The pros and cons to the American language - - or perhaps the right and wrong? With more on this subject, here is MTSU professor Larry Burriss...
Verbatim: "Nothing gets linguists, academicians and English teachers so riled-up as discussions of what is right and what is wrong with the language.
Purists insist there are standards that must be maintained at all costs. What they don't often seem to realize, however, is that the standards change. The definitions of words change, and even the acceptability of certain words change.
Even a cursory look at the writings of William Shakespeare, considered by many to be the pre-eminent master of the language, will reveal slang, changes in meaning and even words that are no longer acceptable, or used, in polite society.
But at the same time, if standards of usage are not maintained, how will we be able to communicate with each other? We each can't just make up our own set of rules to go by. The result would be total confusion.
Some people object to the words that are used in the dictionary. Profane and obscene words, some people say, should not be included. Opponents say that putting such words in the dictionary gives them some kind of legitimacy they do not deserve.
But leaving them out won't make them go away. And of course, since this is a radio station governed by federal regulations, I can't tell you what those words are.
The classic case is the word "ain't."
Now, there is no good contraction for the singular "I am not." "We are not," of course, is "We aren't." And the phrase "Am I not," although awkward, has a contraction, "Aren't I."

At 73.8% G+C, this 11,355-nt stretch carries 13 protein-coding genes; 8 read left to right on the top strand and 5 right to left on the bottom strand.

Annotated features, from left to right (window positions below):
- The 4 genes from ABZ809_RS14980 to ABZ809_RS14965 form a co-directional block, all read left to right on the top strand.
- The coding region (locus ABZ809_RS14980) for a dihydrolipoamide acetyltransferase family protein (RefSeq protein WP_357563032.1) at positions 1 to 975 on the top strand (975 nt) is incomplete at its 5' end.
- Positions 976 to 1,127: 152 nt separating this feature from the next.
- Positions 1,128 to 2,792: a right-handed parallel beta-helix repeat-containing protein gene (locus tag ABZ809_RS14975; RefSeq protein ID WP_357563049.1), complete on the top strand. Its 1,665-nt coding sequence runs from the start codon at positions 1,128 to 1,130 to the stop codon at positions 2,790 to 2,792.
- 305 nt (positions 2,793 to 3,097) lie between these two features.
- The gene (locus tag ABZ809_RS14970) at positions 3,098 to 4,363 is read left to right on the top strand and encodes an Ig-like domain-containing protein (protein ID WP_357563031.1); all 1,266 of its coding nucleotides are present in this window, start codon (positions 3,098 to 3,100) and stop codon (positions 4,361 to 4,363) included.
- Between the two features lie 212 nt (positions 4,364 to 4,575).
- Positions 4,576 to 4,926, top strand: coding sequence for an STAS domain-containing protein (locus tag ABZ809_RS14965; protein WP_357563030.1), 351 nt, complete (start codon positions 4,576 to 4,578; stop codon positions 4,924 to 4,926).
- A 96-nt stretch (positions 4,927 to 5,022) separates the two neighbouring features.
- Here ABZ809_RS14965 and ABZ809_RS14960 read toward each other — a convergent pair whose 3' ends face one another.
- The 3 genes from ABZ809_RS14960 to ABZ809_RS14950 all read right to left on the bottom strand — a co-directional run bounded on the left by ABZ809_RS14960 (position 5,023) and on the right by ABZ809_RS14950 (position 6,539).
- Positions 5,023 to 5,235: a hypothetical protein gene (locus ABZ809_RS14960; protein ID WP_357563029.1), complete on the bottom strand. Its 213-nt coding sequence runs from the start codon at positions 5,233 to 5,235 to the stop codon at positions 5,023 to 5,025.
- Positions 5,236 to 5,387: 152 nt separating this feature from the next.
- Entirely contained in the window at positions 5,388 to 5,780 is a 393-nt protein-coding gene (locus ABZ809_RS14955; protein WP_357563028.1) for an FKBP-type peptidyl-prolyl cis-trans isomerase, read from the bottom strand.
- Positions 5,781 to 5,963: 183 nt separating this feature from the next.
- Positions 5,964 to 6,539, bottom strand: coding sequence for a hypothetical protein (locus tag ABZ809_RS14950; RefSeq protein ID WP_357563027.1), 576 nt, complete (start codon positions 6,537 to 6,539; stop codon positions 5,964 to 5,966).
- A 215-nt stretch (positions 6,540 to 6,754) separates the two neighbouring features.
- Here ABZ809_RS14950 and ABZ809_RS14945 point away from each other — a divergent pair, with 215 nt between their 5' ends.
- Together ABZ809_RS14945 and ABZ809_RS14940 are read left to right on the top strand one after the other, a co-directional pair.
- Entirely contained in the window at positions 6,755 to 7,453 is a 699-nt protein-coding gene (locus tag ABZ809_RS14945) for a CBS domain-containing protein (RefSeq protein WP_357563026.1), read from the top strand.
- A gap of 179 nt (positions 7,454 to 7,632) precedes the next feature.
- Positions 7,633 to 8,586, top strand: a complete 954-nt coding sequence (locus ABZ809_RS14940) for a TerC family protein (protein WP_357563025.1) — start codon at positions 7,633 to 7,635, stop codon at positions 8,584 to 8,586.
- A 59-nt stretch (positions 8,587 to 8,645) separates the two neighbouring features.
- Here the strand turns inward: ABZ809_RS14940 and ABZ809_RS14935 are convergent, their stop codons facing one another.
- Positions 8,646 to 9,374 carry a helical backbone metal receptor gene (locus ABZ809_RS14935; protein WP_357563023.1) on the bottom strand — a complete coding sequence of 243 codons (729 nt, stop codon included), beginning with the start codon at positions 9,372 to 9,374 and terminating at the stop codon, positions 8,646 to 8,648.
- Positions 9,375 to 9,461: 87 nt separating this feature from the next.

But my Associated Press Stylebook says “ain’t is nonstandard and should not be used.
The dictionary that's part of my word processor doesn't even list the word.
So what are we supposed to do? Are dictionaries supposed to preserve the status quo? Are they supposed to describe the way language is actually used? Are they supposed to be value neutral?
Well, let me say this about that. I ain't got no idea. - I'm Larry Burriss"
About Dr. Burriss
Larry Burriss, professor of journalism, teaches introductory and media law courses. At the graduate level he teaches quantitative research methods and media law. He holds degrees from The Ohio State University (B.A. in broadcast journalism, M.A. in journalism), the University of Oklahoma (M.A. in human relations), Ohio University (Ph.D. in journalism) and Concord Law School (J.D.). He has worked in print and broadcast news and public relations, and has published extensively in both academic and popular publications. He has won first place in the Tennessee Associated Press Radio Contest nine times. Dr. Burriss' publications and presentations include studies of presidential press conferences, NASA photography, radio news, legal issues related to adolescent use of social networking sites, legal research, and Middle Earth.
Dr. Burriss has served as director of the School of Journalism, dean of the College of Mass Communication and president of the MTSU Faculty Senate. He was appointed by Gov. Phil Bredesen to serve on the Tennessee Board of Regents. He was a lieutenant colonel in the U.S. Air Force and served on active duty in Mali, Somalia, Bosnia, Central America, Europe and the Pentagon.